Awash with local charm, visitors are sure to have a fine time Over-the-Rhine— (Phil Armstrong)
Suitably imbued with a taste for Cincinnati cuisine, I crossed over the impressive, pale-blue Roebling suspension bridge – designed by the same architect as New York’s Brooklyn Bridge – to Ohio, and my next destination: Over-The-Rhine, or OTR. Here, you’ll find the city’s pulsing heart. This is where locals come out to play, with streets such as Vine and Walnut lined with hip cocktail bars and bistros, from the innovative Lost and Found, which infuses beverages with the likes of bubblegum and dill, to the New Orleans-inspired Nolia Kitchen, where chef Jeff Harris turns out elevated dishes based on the flavours of his former hometown.
OTR got its rather unwieldy name because Germans also settled around its canal – referred to as the Rhine, but now dried up – which separated the area from downtown. To reach it, I passed between the giant stadia for two of the city’s major sporting teams, the Cincinnati Reds (baseball) and the Bengal Tigers (NFL), which dominate The Banks, a newly regenerated waterfront area.
A font for foodies: Cincinnati’s German roots ensure it is a place to go for culinary delights— (Louis Rideout)
Next up, I headed directly up Vine Street to Findlay Market. Opened in 1855, today it’s home to over 50 traders and stallholders. On an average weekday afternoon, it is busy with locals stocking up on ingredients for dinner. Tempted by Tasha, who runs Gramma Debbie’s Kitchen (Debbie is her mother-in-law), I sampled goetta, a specifically Cincinnatian German pork sausage made with spices and oats. Pan-fried and cut into squares, it’s rich, meaty flavour has a peppery edge, and locals generally eat it for breakfast accompanied by eggs.
I also sampled pierogis stuffed with Cincy’s answer to chilli. It’s definitely something to try, but “Cincinnati chilli” is not quite chilli as we know it. Created by a Greek immigrant in the 1940s, you can sample it at any “chilli parlour” – Skyline being the best known – and ask for a “three-way”: you’ll be presented with a mound of spaghetti, layered with a blend of beef mince, tomato, cinnamon and cacao powder, all smothered in grated cheddar. To me, it tasted like something a student would whip up either to prevent, or soak up, a hangover; Cincinnatians are crazy for it.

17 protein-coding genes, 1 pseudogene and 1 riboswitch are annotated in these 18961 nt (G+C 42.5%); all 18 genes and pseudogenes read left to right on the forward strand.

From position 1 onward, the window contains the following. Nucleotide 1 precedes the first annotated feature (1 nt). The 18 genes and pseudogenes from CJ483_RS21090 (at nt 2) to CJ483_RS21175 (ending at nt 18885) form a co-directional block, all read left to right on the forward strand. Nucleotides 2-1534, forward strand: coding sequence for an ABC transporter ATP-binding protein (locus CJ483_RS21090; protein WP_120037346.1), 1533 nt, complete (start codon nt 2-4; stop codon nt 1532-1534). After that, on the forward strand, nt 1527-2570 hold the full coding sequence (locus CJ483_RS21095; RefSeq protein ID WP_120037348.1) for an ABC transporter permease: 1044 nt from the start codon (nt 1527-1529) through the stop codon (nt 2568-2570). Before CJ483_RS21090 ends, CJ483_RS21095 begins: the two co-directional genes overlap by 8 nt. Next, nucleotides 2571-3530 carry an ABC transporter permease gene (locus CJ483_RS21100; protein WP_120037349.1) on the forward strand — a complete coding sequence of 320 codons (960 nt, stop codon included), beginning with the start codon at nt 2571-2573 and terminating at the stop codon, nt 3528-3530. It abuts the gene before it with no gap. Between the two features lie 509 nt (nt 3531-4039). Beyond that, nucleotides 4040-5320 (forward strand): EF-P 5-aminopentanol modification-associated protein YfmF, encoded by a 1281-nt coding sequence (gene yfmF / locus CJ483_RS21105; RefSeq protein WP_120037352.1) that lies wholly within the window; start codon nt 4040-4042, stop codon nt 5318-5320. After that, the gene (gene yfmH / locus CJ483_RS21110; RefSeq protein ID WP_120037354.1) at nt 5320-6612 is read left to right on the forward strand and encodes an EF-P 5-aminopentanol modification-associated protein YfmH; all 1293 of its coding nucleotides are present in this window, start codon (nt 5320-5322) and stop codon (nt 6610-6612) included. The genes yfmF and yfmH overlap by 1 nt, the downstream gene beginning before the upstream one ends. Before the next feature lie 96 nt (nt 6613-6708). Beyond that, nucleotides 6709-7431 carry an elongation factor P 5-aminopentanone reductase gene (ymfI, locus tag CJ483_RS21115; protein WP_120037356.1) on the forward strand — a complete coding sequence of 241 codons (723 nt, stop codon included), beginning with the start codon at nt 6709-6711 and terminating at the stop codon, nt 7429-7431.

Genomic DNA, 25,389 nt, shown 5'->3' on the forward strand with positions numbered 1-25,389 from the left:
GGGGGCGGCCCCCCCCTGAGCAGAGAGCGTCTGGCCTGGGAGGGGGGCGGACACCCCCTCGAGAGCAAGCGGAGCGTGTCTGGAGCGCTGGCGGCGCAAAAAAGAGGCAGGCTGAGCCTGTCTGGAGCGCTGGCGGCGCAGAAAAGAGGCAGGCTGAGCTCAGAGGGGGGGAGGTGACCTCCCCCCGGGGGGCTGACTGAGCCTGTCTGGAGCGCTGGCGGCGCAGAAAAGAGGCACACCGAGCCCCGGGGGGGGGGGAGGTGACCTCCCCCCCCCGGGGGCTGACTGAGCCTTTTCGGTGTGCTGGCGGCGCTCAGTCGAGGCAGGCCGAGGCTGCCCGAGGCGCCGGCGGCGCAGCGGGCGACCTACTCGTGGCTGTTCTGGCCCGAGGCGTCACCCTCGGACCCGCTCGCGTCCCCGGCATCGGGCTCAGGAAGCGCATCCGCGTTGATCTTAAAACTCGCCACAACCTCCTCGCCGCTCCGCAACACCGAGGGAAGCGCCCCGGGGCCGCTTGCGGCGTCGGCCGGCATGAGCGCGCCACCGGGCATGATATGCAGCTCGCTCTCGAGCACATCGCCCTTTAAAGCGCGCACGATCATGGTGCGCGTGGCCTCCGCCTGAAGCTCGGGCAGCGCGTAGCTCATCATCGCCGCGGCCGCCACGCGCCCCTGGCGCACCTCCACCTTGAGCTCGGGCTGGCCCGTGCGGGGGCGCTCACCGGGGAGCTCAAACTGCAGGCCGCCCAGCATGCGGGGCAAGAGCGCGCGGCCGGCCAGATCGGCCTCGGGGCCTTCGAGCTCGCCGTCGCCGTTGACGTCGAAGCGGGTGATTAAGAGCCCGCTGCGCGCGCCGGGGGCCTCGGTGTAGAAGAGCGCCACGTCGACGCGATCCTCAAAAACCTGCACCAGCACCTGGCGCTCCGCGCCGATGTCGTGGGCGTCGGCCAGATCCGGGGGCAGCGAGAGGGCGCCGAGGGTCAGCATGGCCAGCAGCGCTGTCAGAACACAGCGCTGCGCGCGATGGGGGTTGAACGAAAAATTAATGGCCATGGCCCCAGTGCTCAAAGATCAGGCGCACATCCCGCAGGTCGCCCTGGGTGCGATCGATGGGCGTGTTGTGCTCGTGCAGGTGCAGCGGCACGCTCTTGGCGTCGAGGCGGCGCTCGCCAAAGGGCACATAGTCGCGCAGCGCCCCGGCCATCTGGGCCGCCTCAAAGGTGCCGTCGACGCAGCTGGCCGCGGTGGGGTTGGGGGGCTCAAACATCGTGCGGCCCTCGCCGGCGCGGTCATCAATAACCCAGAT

Goetta: pork sausage made with spices and oats, pan-fried and cut into squares— (Sybil Villanueva)
I saved what I considered to be the best example of the city’s food for last. During my visit, I heard the same name mentioned time after time, by anyone from Uber drivers to owners of vintage stores: Graeters, which turns out to be an ice cream parlour with, it will come as no surprise, German origins. It was founded in Cincinnati and there are now 18 branches throughout the city. One flavour is repeatedly recommended in tones as reverential as if describing the Holy Grail: black raspberry chocolate chip. I purchase a small cup from the Vine Street outlet and take it to nearby Washington Park, one of Cincy’s many green spaces (the city has more than 70 parks). It blows me away; creamy and fruity, and with shards of milk chocolate which crunch before melting away. Extraordinary and exciting – just like the city itself.
The city has myriad parks and green spaces— (Louis Rideout)
Return flights from London to Cincinnati with British Airways from £497.
Doubles at North by Hotel Covington from $289 (£221), room only.